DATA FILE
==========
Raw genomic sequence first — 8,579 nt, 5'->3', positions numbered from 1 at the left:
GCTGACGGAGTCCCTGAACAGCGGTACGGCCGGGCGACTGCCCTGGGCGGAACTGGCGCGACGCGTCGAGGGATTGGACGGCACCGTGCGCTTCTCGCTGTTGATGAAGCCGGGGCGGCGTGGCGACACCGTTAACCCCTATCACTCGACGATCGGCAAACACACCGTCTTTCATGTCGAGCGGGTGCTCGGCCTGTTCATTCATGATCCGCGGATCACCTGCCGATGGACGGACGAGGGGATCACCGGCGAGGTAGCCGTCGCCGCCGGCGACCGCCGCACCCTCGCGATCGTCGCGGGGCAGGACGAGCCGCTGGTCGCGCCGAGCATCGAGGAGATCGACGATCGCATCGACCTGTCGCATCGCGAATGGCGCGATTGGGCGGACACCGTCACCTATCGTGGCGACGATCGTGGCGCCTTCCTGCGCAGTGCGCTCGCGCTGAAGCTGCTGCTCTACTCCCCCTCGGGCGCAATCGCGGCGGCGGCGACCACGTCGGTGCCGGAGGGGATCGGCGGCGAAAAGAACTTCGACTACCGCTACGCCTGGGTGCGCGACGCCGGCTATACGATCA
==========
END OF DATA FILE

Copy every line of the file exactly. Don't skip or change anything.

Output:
Raw genomic sequence first — 8,579 nt, 5'->3', positions numbered from 1 at the left:
GCTGACGGAGTCCCTGAACAGCGGTACGGCCGGGCGACTGCCCTGGGCGGAACTGGCGCGACGCGTCGAGGGATTGGACGGCACCGTGCGCTTCTCGCTGTTGATGAAGCCGGGGCGGCGTGGCGACACCGTTAACCCCTATCACTCGACGATCGGCAAACACACCGTCTTTCATGTCGAGCGGGTGCTCGGCCTGTTCATTCATGATCCGCGGATCACCTGCCGATGGACGGACGAGGGGATCACCGGCGAGGTAGCCGTCGCCGCCGGCGACCGCCGCACCCTCGCGATCGTCGCGGGGCAGGACGAGCCGCTGGTCGCGCCGAGCATCGAGGAGATCGACGATCGCATCGACCTGTCGCATCGCGAATGGCGCGATTGGGCGGACACCGTCACCTATCGTGGCGACGATCGTGGCGCCTTCCTGCGCAGTGCGCTCGCGCTGAAGCTGCTGCTCTACTCCCCCTCGGGCGCAATCGCGGCGGCGGCGACCACGTCGGTGCCGGAGGGGATCGGCGGCGAAAAGAACTTCGACTACCGCTACGCCTGGGTGCGCGACGCCGGCTATACGATCA